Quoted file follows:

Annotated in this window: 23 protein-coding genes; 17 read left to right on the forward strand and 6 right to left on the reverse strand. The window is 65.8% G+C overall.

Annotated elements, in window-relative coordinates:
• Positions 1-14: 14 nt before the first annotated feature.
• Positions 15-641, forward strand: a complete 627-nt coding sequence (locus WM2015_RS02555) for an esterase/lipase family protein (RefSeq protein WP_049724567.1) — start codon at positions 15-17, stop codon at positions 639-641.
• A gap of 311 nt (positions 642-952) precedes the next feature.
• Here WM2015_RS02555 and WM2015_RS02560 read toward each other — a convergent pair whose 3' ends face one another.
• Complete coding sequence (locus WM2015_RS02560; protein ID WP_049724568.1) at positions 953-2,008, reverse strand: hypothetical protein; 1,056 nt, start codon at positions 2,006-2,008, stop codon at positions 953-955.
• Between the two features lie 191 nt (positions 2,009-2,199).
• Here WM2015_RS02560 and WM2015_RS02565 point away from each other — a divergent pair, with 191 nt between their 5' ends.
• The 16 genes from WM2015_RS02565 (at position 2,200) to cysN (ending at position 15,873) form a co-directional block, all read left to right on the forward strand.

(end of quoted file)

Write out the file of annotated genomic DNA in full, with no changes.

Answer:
Annotated in this window: 23 protein-coding genes; 17 read left to right on the forward strand and 6 right to left on the reverse strand. The window is 65.8% G+C overall.

Annotated elements, in window-relative coordinates:
• Positions 1-14: 14 nt before the first annotated feature.
• Positions 15-641, forward strand: a complete 627-nt coding sequence (locus WM2015_RS02555) for an esterase/lipase family protein (RefSeq protein WP_049724567.1) — start codon at positions 15-17, stop codon at positions 639-641.
• A gap of 311 nt (positions 642-952) precedes the next feature.
• Here WM2015_RS02555 and WM2015_RS02560 read toward each other — a convergent pair whose 3' ends face one another.
• Complete coding sequence (locus WM2015_RS02560; protein ID WP_049724568.1) at positions 953-2,008, reverse strand: hypothetical protein; 1,056 nt, start codon at positions 2,006-2,008, stop codon at positions 953-955.
• Between the two features lie 191 nt (positions 2,009-2,199).
• Here WM2015_RS02560 and WM2015_RS02565 point away from each other — a divergent pair, with 191 nt between their 5' ends.
• The 16 genes from WM2015_RS02565 (at position 2,200) to cysN (ending at position 15,873) form a co-directional block, all read left to right on the forward strand.